Magnetron sputtered iridium oxide as anode catalyst for PEM hydrogen generation

Evelina P. Slavcheva


Thin films of iridium oxide are deposited by reactive magnetron sputtering. The influence of oxygen partial pressure in the sputtering plasma on the composition, surface structure and morphology of the films has been studied by XRD, SEM, AFM and XPS analysis. An optimal combination of sputtering parameters yields stable microporous amorphous films with highly extended fractal surface. The electrochemical properties of these films are investigated in view of their application as catalysts for PEM water splitting, using the electrochemical techniques of cyclovoltammetry and steady state polarization. A morphology factor assessing the catalyst active surface for a series of sputtered samples with varying thickness/loading is determined and correlated to the catalytic efficiency. It has been proven that iridium oxide is a very efficient catalyst for oxygen evolution reaction (OER). The best performance with anodic current density of 0.3 A cm–2; at potential of 1.55 V (vs. RHE) shows the 500 nm thick film containing 0.2 mg cm-2; catalyst. These results combined with the established long-term mechanical stability of the sputtered iridium oxide films (SIROFs) prove the advantages of the reactive magnetron sputtering as simple and reliable method for preparation of catalysts with precisely controlled composition, loading, and surface characteristics.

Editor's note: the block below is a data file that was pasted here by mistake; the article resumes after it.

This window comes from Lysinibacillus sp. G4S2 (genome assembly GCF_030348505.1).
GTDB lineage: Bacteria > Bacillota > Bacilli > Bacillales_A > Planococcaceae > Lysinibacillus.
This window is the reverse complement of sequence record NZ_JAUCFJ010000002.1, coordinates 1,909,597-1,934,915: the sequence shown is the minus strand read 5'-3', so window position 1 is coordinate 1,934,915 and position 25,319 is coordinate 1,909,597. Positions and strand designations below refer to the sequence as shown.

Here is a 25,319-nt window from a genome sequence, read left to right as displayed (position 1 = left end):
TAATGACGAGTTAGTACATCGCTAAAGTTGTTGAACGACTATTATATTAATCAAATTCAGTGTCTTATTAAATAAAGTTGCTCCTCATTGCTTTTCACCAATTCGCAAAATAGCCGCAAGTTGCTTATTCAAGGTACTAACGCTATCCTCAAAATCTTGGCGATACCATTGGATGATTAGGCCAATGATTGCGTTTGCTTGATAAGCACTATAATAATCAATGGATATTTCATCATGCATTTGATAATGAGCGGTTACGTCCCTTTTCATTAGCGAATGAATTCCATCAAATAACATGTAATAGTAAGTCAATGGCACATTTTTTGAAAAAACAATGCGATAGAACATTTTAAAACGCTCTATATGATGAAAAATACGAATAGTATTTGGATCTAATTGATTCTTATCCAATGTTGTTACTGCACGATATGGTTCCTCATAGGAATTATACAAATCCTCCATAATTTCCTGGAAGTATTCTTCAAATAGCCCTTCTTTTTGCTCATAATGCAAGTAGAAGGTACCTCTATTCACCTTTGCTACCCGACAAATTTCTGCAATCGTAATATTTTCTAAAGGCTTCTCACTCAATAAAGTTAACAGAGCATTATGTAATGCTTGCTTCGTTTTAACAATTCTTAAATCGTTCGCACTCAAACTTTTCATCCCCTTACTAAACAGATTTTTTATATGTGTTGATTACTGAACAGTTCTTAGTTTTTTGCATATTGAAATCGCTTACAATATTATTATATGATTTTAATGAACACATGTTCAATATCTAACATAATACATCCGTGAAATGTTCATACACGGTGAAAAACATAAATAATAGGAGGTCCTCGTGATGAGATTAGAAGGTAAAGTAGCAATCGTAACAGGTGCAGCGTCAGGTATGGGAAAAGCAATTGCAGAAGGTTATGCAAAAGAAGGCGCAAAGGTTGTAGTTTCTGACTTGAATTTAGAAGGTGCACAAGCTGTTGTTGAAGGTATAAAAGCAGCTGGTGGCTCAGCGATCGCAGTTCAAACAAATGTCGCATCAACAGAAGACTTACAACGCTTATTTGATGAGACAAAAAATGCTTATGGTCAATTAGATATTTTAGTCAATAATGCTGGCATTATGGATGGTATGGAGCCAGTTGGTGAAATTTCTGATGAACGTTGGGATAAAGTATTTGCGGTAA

iridium oxide catalysts; reactive magnetron sputtering; thin films; composition, surface structure and morphology; anodic process; PEM hydrogen generation

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